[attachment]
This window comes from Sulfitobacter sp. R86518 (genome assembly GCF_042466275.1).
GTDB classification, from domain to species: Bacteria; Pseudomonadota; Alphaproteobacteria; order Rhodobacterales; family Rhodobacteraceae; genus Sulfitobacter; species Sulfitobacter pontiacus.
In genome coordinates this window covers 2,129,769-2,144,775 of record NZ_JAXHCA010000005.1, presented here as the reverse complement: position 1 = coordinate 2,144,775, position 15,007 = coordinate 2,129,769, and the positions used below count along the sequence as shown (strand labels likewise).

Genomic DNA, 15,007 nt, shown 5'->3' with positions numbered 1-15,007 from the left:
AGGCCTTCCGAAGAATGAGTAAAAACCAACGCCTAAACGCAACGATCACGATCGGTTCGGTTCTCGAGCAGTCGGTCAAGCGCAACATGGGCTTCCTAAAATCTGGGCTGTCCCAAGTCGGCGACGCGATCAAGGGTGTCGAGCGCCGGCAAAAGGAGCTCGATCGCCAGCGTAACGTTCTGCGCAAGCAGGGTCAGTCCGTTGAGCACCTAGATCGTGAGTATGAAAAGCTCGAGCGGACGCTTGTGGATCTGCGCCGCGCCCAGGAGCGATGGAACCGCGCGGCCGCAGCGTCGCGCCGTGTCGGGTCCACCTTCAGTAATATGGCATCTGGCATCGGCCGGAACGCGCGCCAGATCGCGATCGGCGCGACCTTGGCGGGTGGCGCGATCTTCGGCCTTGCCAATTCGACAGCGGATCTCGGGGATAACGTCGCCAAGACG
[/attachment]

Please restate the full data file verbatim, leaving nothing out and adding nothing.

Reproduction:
This window comes from Sulfitobacter sp. R86518 (genome assembly GCF_042466275.1).
GTDB classification, from domain to species: Bacteria; Pseudomonadota; Alphaproteobacteria; order Rhodobacterales; family Rhodobacteraceae; genus Sulfitobacter; species Sulfitobacter pontiacus.
In genome coordinates this window covers 2,129,769-2,144,775 of record NZ_JAXHCA010000005.1, presented here as the reverse complement: position 1 = coordinate 2,144,775, position 15,007 = coordinate 2,129,769, and the positions used below count along the sequence as shown (strand labels likewise).

Genomic DNA, 15,007 nt, shown 5'->3' with positions numbered 1-15,007 from the left:
AGGCCTTCCGAAGAATGAGTAAAAACCAACGCCTAAACGCAACGATCACGATCGGTTCGGTTCTCGAGCAGTCGGTCAAGCGCAACATGGGCTTCCTAAAATCTGGGCTGTCCCAAGTCGGCGACGCGATCAAGGGTGTCGAGCGCCGGCAAAAGGAGCTCGATCGCCAGCGTAACGTTCTGCGCAAGCAGGGTCAGTCCGTTGAGCACCTAGATCGTGAGTATGAAAAGCTCGAGCGGACGCTTGTGGATCTGCGCCGCGCCCAGGAGCGATGGAACCGCGCGGCCGCAGCGTCGCGCCGTGTCGGGTCCACCTTCAGTAATATGGCATCTGGCATCGGCCGGAACGCGCGCCAGATCGCGATCGGCGCGACCTTGGCGGGTGGCGCGATCTTCGGCCTTGCCAATTCGACAGCGGATCTCGGGGATAACGTCGCCAAGACG